“The 50kg bag of wheat flour priced at Dh56.50 in January was increased to Dh71 on July 5 and further increased to Dh83 this week,” he said.
A 10kg bag of another type of flour, a mix of wheat and ground gram, went up by more than 30 per cent in the same period. The retail price was Dh13.50 in January but is now Dh17.95.
Interestingly the price was increased thrice this month. It was increased to Dh14.85 on July 1, and further increased to Dh15.95 and Dh17.95 on July 5 and July 29 respectively.
“Wheat is mainly imported from the United States, India and Pakistan. Apart from the increase in the cost of production, the fluctuation in the exchange rate is also said to be the reason for the substantial rise in price. The appreciation of the Indian rupee against the US dollar and the dirham has caused a price rise for almost all commodities imported from India,” the manager of the retail chain said. But most retailers admitted that prices will not come down when the exchange rate is changed.
The latest in the series of price rises is that of mineral water.
“Almost all suppliers of mineral water have given notice to us that prices will be increased from July 1 onwards. A four-gallon water can will be priced at Dh9 against the current price of Dh7,” said V. Nanda Kumar, Corporate Communications Manager of Emke Group. “We have told the suppliers that the new prices have to be ratified by the Ministry of Economy,” he said.
The price of rice and vegetable oil has also gone up. Two of the oil brands have already implemented the price rise and others have given notice for the same to the wholesale dealers.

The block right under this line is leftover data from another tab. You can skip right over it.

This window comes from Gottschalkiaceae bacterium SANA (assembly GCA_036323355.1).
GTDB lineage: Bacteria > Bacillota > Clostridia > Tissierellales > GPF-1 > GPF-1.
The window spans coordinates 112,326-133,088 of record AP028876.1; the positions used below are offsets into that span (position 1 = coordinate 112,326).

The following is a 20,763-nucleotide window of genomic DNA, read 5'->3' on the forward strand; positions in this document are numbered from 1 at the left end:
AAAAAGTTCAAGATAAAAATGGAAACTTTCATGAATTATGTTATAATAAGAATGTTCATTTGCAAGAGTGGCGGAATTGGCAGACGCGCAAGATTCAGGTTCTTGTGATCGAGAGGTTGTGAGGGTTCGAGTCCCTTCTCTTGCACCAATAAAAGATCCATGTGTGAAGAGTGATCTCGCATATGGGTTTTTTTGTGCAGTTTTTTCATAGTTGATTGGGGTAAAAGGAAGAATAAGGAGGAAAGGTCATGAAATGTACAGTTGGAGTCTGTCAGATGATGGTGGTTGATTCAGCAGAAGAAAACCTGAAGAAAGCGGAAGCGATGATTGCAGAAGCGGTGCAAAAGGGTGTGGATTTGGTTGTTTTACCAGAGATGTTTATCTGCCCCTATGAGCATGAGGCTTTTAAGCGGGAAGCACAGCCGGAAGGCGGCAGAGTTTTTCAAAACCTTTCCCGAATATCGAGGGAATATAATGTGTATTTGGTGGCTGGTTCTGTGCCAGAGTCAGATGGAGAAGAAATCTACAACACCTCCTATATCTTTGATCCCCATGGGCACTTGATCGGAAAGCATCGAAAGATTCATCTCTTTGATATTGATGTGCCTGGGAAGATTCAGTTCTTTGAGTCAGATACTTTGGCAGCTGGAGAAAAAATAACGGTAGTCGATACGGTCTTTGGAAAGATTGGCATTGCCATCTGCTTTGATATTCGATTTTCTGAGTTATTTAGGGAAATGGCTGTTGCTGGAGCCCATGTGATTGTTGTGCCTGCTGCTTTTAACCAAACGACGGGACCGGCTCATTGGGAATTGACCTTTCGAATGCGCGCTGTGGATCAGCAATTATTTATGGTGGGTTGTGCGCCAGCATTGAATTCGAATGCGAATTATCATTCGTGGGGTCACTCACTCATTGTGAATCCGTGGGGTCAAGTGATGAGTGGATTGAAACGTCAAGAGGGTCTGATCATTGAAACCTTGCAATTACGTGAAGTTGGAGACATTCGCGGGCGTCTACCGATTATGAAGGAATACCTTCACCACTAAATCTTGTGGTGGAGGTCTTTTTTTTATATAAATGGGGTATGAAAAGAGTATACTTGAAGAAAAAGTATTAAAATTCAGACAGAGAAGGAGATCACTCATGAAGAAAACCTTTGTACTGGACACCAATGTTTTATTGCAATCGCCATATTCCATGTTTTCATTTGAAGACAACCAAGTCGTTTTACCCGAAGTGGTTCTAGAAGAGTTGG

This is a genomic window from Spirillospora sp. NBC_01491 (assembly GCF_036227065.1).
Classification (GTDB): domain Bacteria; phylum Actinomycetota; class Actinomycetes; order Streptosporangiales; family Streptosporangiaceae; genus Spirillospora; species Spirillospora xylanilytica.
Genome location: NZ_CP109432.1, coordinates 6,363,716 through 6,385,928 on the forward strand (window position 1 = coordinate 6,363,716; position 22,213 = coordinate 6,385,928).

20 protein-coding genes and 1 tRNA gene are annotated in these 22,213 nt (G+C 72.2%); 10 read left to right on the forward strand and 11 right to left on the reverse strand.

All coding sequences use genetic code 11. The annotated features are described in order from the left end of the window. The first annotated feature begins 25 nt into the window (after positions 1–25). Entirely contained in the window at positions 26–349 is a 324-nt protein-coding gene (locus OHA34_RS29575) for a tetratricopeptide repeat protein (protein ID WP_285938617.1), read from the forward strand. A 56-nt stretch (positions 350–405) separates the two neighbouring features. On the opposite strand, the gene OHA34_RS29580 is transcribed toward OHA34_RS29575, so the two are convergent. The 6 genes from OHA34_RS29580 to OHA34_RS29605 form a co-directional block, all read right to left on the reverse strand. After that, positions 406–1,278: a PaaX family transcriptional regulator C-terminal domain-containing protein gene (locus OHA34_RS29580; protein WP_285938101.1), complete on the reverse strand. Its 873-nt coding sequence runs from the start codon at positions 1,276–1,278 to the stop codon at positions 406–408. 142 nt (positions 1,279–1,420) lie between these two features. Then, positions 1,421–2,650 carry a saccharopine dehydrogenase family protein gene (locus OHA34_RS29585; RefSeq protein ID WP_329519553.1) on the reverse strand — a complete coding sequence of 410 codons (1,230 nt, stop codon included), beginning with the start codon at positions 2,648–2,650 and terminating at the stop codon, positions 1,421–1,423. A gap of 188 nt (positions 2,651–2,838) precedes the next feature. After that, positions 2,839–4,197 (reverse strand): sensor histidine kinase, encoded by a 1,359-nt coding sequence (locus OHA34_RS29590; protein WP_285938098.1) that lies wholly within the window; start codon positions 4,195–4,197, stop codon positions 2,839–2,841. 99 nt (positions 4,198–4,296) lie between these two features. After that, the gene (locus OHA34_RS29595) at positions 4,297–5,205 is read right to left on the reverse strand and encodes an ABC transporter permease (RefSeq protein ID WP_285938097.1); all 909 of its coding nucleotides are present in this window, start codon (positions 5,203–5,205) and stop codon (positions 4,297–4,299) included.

The price of sugar has been fluctuating during the past three months. Many consumers have demanded the intervention of the Ministry of Economy to control prices. No official from the ministry was available for comments.
Dubai: Dubai’s Emirates National Oil Company (Enoc) yesterday raised the price of diesel by six per cent to Dh10.60 per gallon, the company’s fourth price increase in less than 40 days.
On the previous three occasions the state-run company, which operates Enoc and Eppco filling stations, increased diesel prices by 20 fils each time.
The latest price hike makes diesel 24 per cent costlier in Dubai than in Abu Dhabi.
Diesel was available for Dh8.60 per gallon at the filling stations operated by Abu Dhabi National Oil Company, which has kept its price unchanged despite the distributors in Dubai regularly hiking fuel prices.
Emirates General Petroleum Corp (Emarat) was still selling diesel at Dh9.99 per gallon yesterday, but the company has matched Enoc prices in the past with its own price revisions.
The Ministry of Economy said recently a 31.5 per cent increase in the prices of petroleum products in 2005 fuelled last year’s inflation, which it estimated at 9.3 per cent.
Transport companies said the steep price hike will put an extra financial burden on them.
“Diesel prices keep going up but we cannot increase our charges so frequently,” said a manager of Belhasa Bus Rental company, which operates a fleet of 70 vehicles.
Diesel consumers may also be encouraged to source cheaper fuel from Adnoc outlets.
“We are instructing our drivers to get diesel from Adnoc stations if they are in Abu Dhabi or Sharjah,” said Kamran Ahmad, manager of another transport company based in Dubai.
An Enoc spokesperson told Gulf News one reason for the latest price revision was the recent introduction of low-sulphur diesel by the company and producing that fuel “is a costlier process with additional long-term investment required.”
Online backups: easier, faster, safer
Saturday,28 July 2007 9:37 hrs IST
english edition / technology reviews